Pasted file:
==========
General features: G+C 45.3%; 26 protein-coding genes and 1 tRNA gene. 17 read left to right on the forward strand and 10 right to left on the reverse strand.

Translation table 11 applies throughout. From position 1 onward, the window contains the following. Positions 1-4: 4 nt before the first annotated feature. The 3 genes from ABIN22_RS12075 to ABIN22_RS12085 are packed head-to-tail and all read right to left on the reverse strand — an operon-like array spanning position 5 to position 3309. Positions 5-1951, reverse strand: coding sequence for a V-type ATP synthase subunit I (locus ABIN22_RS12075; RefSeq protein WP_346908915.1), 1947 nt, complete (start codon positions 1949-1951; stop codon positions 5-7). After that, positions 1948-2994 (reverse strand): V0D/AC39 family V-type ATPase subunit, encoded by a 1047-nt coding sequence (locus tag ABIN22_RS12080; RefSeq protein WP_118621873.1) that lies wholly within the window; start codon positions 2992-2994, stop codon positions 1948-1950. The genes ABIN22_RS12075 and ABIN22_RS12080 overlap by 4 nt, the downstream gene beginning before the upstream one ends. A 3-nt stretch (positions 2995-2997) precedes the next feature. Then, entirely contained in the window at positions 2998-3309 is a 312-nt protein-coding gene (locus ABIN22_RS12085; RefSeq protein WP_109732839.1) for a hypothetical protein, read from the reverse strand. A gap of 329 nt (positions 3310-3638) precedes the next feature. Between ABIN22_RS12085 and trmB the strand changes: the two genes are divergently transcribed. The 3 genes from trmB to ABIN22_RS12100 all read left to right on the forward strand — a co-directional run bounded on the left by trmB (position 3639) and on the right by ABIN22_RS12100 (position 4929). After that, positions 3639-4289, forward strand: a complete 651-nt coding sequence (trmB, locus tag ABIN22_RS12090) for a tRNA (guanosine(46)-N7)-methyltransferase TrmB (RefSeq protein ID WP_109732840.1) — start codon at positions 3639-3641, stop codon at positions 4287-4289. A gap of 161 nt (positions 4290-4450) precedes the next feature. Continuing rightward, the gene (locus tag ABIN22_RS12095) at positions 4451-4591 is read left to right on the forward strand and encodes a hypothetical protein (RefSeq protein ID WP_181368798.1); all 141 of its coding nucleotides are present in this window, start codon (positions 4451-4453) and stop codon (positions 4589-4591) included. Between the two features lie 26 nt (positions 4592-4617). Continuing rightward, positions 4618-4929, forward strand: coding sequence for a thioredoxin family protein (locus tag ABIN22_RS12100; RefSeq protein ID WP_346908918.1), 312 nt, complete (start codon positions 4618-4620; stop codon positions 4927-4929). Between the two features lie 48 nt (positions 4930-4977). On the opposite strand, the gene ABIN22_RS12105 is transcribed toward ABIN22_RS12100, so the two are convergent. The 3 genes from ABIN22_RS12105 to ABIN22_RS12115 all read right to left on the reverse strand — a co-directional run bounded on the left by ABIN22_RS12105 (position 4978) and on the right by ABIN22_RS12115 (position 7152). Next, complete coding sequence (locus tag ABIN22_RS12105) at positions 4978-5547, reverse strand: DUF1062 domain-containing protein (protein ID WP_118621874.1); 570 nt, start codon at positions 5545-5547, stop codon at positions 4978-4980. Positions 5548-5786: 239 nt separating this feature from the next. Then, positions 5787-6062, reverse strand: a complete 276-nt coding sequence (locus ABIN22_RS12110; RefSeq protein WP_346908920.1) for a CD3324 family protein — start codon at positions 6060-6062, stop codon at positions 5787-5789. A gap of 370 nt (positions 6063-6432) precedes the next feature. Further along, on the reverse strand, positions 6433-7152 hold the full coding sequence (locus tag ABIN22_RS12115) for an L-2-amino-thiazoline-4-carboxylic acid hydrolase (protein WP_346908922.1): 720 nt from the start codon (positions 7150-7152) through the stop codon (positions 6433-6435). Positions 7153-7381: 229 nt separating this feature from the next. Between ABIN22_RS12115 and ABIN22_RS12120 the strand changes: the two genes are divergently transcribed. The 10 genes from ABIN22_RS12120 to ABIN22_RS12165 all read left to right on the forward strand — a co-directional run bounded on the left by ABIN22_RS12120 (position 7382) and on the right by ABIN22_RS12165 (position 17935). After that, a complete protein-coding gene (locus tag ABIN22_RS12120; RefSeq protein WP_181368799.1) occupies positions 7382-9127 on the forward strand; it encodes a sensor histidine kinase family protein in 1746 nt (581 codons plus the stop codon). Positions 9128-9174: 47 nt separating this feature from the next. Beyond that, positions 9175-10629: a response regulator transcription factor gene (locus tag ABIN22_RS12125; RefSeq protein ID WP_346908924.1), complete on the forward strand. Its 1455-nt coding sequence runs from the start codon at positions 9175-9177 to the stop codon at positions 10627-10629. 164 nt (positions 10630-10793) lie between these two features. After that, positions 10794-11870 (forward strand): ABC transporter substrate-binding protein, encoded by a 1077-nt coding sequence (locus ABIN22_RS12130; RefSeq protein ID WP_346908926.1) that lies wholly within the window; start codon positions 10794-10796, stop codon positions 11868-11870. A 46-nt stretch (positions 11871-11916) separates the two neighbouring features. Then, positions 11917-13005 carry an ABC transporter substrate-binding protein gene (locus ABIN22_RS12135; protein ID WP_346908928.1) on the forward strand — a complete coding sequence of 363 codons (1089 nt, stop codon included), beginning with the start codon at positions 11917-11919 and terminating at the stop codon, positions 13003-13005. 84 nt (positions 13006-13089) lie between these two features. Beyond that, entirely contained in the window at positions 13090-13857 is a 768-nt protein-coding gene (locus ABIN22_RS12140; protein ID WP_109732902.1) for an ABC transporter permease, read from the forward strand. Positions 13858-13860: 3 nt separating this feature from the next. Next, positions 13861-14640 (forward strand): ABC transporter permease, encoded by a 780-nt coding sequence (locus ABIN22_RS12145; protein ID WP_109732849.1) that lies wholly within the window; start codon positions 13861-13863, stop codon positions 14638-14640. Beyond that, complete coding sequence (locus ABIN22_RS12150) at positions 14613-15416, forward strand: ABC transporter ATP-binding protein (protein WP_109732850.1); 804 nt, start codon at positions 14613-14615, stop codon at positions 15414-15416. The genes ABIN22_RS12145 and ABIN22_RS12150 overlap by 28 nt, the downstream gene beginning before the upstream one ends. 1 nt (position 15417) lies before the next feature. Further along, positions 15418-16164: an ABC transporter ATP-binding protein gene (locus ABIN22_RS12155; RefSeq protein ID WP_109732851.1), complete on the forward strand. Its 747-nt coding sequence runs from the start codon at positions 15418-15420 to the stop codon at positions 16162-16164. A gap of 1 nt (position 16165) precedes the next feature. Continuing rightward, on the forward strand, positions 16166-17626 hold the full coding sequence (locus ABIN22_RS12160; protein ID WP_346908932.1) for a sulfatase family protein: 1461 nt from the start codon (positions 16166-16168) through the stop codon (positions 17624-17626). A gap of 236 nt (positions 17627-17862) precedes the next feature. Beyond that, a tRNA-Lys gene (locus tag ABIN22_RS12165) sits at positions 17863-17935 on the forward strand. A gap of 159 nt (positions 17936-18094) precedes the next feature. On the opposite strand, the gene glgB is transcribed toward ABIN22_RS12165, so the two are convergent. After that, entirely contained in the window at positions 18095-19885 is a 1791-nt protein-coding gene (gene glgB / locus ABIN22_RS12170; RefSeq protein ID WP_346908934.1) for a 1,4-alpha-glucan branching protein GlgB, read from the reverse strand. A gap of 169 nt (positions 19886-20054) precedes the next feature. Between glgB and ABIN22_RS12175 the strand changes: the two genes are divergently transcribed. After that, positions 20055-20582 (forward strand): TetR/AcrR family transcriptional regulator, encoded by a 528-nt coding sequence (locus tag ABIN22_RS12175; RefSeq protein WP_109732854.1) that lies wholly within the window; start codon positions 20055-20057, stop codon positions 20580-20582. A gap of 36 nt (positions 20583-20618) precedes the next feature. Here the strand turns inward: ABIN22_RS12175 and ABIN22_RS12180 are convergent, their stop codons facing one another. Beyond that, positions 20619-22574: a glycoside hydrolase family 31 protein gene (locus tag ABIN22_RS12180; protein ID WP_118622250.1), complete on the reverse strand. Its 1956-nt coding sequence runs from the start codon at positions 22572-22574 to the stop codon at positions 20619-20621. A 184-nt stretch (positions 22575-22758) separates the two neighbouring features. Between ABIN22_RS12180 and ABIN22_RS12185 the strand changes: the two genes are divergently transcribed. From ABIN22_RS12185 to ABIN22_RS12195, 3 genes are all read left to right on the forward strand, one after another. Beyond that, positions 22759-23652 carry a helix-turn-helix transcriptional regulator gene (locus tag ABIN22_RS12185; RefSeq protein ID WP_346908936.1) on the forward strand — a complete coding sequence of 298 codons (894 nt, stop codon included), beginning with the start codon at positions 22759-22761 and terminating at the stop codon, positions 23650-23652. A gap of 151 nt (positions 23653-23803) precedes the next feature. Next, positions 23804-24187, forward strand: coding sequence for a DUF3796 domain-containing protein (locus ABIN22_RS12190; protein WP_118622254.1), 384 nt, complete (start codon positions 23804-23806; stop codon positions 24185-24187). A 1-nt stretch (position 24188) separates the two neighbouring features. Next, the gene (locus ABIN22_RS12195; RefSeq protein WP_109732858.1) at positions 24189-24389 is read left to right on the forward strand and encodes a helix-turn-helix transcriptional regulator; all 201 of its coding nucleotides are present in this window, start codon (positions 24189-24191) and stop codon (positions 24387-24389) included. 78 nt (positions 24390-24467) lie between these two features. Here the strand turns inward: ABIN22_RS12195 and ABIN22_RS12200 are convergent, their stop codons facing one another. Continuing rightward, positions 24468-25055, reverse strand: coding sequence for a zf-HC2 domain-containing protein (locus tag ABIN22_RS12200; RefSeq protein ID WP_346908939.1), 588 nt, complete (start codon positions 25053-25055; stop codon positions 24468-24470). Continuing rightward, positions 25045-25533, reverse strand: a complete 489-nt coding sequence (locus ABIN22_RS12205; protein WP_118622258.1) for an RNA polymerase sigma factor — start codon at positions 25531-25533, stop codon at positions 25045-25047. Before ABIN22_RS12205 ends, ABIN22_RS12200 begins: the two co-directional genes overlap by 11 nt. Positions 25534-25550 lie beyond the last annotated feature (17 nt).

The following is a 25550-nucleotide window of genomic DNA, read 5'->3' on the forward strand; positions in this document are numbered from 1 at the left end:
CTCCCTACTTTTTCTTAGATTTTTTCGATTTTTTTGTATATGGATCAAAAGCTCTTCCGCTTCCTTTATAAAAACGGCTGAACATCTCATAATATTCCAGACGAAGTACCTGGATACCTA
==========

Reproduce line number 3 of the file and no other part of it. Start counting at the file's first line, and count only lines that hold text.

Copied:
The following is a 25550-nucleotide window of genomic DNA, read 5'->3' on the forward strand; positions in this document are numbered from 1 at the left end: